I’m boring into the stone steps with the spot of my feet back of the big toe. My calves try to absorb the shock. My clunky shoes and my feet aren’t having it. I’m to where the two stair flights meet up, near their emergence into the hilly street. I’m nearly out of the woods.
Wait. The advancing stacks of stone get uninteresting for a second. There is a dude bent toward the stairs escorting a video camera on a stick up them. He’s traveling slow and smooth as if his project is weighty. He’s white, and he’s wearing a white, striped collared t-shirt. He’s like my age. He looks like an amalgamation of twenty people from my high school.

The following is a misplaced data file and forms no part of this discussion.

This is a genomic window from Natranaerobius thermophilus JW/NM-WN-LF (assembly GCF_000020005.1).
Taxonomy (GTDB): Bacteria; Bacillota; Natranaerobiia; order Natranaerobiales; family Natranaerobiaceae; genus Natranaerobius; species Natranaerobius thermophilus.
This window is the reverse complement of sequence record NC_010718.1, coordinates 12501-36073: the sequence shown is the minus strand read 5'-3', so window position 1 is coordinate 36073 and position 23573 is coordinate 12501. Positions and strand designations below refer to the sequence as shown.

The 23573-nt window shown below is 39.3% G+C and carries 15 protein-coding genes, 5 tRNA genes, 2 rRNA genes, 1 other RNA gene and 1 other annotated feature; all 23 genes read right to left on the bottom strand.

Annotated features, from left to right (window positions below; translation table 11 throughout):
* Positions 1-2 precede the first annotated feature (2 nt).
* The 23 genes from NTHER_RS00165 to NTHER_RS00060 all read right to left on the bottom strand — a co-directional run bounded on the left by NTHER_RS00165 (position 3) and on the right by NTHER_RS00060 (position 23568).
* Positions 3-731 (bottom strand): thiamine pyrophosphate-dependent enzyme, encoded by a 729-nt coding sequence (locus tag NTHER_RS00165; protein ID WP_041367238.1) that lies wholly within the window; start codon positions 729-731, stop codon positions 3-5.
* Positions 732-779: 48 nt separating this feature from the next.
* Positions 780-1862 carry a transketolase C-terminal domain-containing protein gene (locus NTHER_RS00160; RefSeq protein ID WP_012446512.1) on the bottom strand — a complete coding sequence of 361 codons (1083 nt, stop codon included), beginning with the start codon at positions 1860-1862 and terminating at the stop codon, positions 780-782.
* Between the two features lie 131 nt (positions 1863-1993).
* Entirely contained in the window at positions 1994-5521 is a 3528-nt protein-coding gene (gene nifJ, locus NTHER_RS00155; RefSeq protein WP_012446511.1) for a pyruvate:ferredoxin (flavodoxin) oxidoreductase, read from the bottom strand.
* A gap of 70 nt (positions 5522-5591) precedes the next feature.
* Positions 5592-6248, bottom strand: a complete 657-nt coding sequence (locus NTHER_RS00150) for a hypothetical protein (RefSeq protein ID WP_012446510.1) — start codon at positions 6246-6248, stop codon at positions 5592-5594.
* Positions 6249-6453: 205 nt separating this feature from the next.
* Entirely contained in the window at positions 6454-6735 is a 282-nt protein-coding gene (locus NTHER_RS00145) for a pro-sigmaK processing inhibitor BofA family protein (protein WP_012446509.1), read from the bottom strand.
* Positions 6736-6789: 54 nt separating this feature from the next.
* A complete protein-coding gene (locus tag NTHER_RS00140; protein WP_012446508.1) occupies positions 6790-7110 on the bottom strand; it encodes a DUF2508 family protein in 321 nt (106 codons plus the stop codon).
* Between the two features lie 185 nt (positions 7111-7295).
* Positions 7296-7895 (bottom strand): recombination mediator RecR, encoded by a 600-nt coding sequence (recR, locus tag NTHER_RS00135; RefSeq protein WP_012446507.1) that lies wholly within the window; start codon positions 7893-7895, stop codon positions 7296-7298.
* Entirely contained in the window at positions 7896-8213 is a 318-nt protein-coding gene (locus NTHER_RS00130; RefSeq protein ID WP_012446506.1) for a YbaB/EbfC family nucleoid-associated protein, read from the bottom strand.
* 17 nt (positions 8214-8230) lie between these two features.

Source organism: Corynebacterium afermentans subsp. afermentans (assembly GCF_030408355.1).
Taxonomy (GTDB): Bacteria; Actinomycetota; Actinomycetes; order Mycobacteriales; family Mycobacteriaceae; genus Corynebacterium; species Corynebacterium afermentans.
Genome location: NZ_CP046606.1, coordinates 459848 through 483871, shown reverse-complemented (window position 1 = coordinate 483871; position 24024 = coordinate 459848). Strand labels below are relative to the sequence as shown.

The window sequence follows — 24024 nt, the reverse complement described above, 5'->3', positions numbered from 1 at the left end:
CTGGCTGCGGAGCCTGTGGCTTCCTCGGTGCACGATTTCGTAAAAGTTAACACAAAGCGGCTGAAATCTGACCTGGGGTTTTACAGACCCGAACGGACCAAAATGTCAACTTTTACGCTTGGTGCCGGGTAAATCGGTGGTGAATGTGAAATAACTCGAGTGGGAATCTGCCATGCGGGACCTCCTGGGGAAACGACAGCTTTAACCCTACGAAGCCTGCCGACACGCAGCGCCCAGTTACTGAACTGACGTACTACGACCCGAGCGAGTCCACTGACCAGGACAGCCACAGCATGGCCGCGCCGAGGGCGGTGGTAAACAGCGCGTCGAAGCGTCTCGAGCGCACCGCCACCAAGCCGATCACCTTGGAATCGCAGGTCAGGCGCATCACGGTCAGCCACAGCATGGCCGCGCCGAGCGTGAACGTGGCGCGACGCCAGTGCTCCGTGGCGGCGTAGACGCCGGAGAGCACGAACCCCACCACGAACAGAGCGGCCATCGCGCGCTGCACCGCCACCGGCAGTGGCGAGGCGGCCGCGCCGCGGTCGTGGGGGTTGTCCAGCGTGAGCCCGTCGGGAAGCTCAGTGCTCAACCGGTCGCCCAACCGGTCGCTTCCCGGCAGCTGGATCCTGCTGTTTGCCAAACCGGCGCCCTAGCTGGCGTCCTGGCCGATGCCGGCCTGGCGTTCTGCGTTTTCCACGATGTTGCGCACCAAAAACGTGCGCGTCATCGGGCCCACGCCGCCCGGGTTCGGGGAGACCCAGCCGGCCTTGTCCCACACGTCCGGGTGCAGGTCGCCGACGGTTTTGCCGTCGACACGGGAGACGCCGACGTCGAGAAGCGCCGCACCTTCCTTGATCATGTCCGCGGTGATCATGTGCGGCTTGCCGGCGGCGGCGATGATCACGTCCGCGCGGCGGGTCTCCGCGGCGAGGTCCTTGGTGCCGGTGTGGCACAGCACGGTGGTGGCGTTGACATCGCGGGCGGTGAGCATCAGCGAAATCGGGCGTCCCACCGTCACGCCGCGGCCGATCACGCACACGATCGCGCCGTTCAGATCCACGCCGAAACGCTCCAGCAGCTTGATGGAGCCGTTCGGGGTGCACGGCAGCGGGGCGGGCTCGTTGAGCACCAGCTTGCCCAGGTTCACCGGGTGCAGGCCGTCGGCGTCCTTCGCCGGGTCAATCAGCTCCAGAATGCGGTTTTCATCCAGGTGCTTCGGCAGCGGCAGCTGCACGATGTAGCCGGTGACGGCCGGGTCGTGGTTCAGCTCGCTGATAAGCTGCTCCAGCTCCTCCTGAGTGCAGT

I toe past him in my goofy glasses, my backpack’s straps fluttering behind me like tails. He turns his head toward me and raises his eyebrows in silent greeting, his hands ever attentive to the camera. I do so back. Then I’m past him, not wanting to stop and satisfy my curiosity and ruin his enterprise.
In the steps before the street, I have time to think and wonder. Wow, is what I think. My high socks and hairy legs are going to be on whatever film that dude was making. I’m exhilarated. There’s something about being captured on film. I’m a star.